Your Views: U.S. tax shelters create corporate welfare

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Letter to the editor
August 25, 2015

According to a 2011 report from Citizens for Tax Justice, during the tax years 2008-2010 the U.S. government gave away $223 billion in corporate welfare. The United States has the highest corporate tax rate in the world at 35 percent, but few corporations pay this rate because they have become adept at avoiding their taxes.

These are fantastically profitable corporations such as Verizon, which had $33 billion in profits over this three-year period and paid no income taxes but instead received a $950 million gift from the American taxpayers. Within that 2008-2010 period, 30 corporations with $160 billion in profits paid no income tax and received $10.7 billion from the U.S. Treasury.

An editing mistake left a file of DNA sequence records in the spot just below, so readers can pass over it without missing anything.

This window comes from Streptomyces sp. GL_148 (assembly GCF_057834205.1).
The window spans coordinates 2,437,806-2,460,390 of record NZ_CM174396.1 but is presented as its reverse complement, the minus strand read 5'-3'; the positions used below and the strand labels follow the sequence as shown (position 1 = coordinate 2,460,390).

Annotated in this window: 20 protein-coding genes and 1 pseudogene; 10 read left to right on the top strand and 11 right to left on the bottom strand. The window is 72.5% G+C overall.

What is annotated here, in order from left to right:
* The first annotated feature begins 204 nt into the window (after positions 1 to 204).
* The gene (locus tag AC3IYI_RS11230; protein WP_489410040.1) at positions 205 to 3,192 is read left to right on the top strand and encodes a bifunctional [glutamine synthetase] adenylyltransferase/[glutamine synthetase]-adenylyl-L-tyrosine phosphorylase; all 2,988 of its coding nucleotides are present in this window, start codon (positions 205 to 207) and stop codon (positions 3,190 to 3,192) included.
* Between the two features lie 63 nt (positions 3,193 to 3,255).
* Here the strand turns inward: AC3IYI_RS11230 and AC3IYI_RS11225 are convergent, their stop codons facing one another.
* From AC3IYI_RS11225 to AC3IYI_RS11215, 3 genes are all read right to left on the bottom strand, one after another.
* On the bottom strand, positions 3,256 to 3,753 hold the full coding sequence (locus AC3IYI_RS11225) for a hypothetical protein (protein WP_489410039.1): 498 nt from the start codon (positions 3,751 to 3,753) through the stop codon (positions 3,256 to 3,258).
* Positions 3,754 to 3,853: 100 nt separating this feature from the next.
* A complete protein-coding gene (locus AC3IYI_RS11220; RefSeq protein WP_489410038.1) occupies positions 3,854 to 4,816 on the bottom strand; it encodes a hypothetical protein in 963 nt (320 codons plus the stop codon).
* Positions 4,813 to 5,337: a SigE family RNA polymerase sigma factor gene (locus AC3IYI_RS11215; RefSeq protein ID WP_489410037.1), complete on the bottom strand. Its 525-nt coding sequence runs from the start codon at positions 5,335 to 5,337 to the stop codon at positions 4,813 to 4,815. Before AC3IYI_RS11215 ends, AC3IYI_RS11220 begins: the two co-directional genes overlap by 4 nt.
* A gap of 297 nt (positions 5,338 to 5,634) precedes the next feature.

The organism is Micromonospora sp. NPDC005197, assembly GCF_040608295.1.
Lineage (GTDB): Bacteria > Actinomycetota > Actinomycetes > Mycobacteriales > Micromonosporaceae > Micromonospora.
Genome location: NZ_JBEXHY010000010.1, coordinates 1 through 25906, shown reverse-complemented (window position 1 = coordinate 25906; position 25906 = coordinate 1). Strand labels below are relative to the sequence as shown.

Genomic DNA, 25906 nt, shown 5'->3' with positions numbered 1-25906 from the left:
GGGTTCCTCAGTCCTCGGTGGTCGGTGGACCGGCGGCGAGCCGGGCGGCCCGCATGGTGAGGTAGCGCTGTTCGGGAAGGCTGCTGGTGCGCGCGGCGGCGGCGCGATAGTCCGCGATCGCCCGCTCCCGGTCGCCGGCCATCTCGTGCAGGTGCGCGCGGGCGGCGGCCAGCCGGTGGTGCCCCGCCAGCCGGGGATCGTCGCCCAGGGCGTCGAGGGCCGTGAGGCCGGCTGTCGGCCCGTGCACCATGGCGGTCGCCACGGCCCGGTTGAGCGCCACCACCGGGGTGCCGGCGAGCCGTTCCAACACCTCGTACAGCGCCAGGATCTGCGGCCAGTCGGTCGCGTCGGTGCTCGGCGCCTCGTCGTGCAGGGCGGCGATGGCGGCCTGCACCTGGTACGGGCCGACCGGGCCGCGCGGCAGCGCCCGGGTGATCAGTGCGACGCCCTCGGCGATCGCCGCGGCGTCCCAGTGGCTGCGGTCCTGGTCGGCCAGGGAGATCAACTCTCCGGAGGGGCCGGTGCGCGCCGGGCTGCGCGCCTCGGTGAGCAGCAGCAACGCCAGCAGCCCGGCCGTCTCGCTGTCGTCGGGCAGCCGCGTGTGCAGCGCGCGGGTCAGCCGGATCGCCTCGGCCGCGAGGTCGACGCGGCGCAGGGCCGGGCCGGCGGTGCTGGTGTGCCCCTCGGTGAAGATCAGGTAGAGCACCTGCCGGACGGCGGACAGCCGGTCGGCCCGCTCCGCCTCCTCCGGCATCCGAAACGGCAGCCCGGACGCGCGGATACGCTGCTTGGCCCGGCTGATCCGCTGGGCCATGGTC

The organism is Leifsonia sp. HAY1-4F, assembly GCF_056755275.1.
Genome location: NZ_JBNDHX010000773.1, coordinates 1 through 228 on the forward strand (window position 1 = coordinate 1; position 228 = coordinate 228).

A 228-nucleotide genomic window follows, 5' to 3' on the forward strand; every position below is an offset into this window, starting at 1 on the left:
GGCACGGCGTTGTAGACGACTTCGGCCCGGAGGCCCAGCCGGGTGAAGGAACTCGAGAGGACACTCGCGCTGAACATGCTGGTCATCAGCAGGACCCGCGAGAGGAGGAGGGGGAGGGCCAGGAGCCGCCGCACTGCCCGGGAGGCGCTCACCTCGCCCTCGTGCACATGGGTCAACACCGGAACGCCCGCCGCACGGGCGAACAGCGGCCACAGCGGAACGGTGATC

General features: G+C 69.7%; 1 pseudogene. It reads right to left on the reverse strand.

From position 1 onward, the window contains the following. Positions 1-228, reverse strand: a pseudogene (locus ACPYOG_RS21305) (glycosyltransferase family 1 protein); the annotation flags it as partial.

Middle-class families pay taxes at nearly a 30 percent rate. General Electric didn’t pay any taxes on its 2008-10 earnings, and the U.S. government sent GE $4.74 million.

Unfortunately, tax sheltering is another form of corporate welfare that we tolerate. The fact that Ireland, Bermuda and Luxembourg are jurisdictions where the U.S. corporate sector earned the most profits points to rampant tax sheltering.

Handouts to hugely profitable companies cannot be justified. Corporate welfare ($223 billion) is far more expensive than welfare for the poor ($51 billion).

Why are budget hawks such as Rep. Paul Ryan not targeting corporate welfare?



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